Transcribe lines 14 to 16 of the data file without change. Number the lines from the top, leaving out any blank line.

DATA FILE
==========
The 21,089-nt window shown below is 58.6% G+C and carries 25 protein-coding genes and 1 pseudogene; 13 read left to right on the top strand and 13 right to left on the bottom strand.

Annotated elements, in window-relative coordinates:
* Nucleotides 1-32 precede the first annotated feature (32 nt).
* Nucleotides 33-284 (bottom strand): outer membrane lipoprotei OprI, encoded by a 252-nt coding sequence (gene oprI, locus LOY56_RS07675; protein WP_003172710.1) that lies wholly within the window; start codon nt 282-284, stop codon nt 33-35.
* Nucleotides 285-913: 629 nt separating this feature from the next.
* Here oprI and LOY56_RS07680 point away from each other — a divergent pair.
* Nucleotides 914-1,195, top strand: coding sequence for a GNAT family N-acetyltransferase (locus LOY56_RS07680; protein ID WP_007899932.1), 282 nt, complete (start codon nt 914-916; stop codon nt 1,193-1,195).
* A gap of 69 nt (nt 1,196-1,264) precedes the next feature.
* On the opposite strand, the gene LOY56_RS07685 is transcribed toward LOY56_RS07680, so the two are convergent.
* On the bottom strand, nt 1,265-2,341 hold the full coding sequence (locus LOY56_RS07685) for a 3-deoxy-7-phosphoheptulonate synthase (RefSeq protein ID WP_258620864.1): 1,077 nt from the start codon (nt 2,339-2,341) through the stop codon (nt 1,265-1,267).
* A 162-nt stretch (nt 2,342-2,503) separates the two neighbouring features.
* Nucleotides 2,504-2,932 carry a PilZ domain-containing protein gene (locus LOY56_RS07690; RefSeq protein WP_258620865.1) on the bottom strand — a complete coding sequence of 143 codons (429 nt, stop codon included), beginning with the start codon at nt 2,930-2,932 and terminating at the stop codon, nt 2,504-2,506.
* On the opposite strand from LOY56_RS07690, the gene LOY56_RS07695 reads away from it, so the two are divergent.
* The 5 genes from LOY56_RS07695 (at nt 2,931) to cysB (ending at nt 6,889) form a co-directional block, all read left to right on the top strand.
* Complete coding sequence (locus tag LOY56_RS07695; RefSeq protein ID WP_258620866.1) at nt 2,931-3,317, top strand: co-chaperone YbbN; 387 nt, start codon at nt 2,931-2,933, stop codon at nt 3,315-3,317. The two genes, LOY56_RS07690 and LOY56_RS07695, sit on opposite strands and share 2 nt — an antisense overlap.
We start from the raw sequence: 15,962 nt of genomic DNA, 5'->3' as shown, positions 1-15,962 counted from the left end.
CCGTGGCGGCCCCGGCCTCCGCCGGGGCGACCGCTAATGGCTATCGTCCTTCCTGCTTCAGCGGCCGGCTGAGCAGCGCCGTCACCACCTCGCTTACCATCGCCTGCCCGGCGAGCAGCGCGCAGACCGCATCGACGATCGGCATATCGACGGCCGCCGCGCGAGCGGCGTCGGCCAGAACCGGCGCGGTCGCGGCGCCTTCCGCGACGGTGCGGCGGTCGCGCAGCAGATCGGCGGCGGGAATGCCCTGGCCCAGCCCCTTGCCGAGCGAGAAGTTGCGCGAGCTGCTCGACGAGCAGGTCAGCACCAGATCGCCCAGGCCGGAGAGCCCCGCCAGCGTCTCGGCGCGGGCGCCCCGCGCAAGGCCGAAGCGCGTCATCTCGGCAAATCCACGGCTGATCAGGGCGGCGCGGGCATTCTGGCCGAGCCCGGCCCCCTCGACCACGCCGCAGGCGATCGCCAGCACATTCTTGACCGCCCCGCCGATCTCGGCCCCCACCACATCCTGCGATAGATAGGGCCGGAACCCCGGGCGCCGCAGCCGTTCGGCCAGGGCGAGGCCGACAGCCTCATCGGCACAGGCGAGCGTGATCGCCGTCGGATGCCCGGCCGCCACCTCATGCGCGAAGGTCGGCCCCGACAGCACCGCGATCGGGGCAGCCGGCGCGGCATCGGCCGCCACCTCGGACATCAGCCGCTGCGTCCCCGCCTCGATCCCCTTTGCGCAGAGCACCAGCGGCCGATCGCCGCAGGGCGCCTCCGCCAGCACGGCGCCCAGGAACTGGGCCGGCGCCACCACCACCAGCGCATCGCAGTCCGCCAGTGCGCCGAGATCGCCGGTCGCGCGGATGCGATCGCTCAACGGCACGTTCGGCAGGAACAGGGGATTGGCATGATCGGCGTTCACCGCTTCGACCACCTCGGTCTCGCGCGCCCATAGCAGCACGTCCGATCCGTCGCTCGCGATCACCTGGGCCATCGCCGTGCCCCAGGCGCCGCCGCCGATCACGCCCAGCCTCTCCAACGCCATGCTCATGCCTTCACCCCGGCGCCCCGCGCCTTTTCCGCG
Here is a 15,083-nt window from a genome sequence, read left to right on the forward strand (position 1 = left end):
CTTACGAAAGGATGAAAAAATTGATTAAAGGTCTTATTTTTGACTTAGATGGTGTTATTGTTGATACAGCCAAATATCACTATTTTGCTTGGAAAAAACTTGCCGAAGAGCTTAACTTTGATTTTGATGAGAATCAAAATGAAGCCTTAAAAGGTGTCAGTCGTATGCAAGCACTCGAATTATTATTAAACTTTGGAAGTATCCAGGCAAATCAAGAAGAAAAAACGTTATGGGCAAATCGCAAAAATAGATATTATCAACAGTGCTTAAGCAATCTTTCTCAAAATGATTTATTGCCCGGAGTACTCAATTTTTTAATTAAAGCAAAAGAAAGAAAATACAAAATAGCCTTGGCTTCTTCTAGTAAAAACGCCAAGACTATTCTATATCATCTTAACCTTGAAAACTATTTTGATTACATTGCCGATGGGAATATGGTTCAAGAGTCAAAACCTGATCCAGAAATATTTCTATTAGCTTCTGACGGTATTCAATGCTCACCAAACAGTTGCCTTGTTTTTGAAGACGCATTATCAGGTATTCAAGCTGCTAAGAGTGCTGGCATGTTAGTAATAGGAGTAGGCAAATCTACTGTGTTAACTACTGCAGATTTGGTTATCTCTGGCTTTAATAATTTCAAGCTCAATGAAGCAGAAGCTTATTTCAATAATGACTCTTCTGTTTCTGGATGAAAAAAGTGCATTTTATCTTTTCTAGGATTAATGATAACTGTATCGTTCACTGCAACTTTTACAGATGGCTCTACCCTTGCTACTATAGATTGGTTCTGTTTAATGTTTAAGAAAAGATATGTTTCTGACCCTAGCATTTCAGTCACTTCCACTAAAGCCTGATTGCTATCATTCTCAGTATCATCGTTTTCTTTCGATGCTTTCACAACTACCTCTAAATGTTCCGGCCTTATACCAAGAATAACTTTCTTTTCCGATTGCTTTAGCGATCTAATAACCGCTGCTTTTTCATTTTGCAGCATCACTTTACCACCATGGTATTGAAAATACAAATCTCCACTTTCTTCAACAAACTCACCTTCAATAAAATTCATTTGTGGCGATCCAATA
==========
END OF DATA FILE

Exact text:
* The 5 genes from LOY56_RS07695 (at nt 2,931) to cysB (ending at nt 6,889) form a co-directional block, all read left to right on the top strand.
* Complete coding sequence (locus tag LOY56_RS07695; RefSeq protein ID WP_258620866.1) at nt 2,931-3,317, top strand: co-chaperone YbbN; 387 nt, start codon at nt 2,931-2,933, stop codon at nt 3,315-3,317. The two genes, LOY56_RS07690 and LOY56_RS07695, sit on opposite strands and share 2 nt — an antisense overlap.
We start from the raw sequence: 15,962 nt of genomic DNA, 5'->3' as shown, positions 1-15,962 counted from the left end.